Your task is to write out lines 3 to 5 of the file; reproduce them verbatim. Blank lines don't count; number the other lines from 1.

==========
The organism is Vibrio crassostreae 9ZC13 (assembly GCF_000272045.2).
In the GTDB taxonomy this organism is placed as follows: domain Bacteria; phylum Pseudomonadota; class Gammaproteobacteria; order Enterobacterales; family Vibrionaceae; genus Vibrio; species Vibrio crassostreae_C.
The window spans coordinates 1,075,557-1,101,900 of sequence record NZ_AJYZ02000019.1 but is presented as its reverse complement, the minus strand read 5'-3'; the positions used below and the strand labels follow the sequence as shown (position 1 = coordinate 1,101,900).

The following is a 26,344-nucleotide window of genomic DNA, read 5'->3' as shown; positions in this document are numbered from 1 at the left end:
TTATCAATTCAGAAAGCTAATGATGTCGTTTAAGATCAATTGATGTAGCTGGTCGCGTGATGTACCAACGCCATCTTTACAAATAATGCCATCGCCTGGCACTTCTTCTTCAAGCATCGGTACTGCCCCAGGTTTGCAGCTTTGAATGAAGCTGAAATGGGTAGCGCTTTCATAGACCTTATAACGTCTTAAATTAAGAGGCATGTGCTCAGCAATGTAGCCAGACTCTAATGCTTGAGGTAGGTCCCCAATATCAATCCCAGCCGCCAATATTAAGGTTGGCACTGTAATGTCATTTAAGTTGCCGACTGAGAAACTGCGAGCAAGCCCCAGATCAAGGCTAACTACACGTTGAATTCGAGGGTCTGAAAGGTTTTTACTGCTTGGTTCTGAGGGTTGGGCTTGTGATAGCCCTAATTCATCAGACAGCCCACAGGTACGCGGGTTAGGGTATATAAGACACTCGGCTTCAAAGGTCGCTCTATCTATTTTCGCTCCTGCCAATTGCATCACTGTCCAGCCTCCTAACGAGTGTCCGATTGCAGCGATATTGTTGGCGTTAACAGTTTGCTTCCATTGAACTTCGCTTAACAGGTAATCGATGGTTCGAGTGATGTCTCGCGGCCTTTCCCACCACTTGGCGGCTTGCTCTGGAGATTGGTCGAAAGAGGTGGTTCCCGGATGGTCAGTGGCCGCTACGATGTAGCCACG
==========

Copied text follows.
The window spans coordinates 1,075,557-1,101,900 of sequence record NZ_AJYZ02000019.1 but is presented as its reverse complement, the minus strand read 5'-3'; the positions used below and the strand labels follow the sequence as shown (position 1 = coordinate 1,101,900).

The following is a 26,344-nucleotide window of genomic DNA, read 5'->3' as shown; positions in this document are numbered from 1 at the left end:
TTATCAATTCAGAAAGCTAATGATGTCGTTTAAGATCAATTGATGTAGCTGGTCGCGTGATGTACCAACGCCATCTTTACAAATAATGCCATCGCCTGGCACTTCTTCTTCAAGCATCGGTACTGCCCCAGGTTTGCAGCTTTGAATGAAGCTGAAATGGGTAGCGCTTTCATAGACCTTATAACGTCTTAAATTAAGAGGCATGTGCTCAGCAATGTAGCCAGACTCTAATGCTTGAGGTAGGTCCCCAATATCAATCCCAGCCGCCAATATTAAGGTTGGCACTGTAATGTCATTTAAGTTGCCGACTGAGAAACTGCGAGCAAGCCCCAGATCAAGGCTAACTACACGTTGAATTCGAGGGTCTGAAAGGTTTTTACTGCTTGGTTCTGAGGGTTGGGCTTGTGATAGCCCTAATTCATCAGACAGCCCACAGGTACGCGGGTTAGGGTATATAAGACACTCGGCTTCAAAGGTCGCTCTATCTATTTTCGCTCCTGCCAATTGCATCACTGTCCAGCCTCCTAACGAGTGTCCGATTGCAGCGATATTGTTGGCGTTAACAGTTTGCTTCCATTGAACTTCGCTTAACAGGTAATCGATGGTTCGAGTGATGTCTCGCGGCCTTTCCCACCACTTGGCGGCTTGCTCTGGAGATTGGTCGAAAGAGGTGGTTCCCGGATGGTCAGTGGCCGCTACGATGTAGCCACG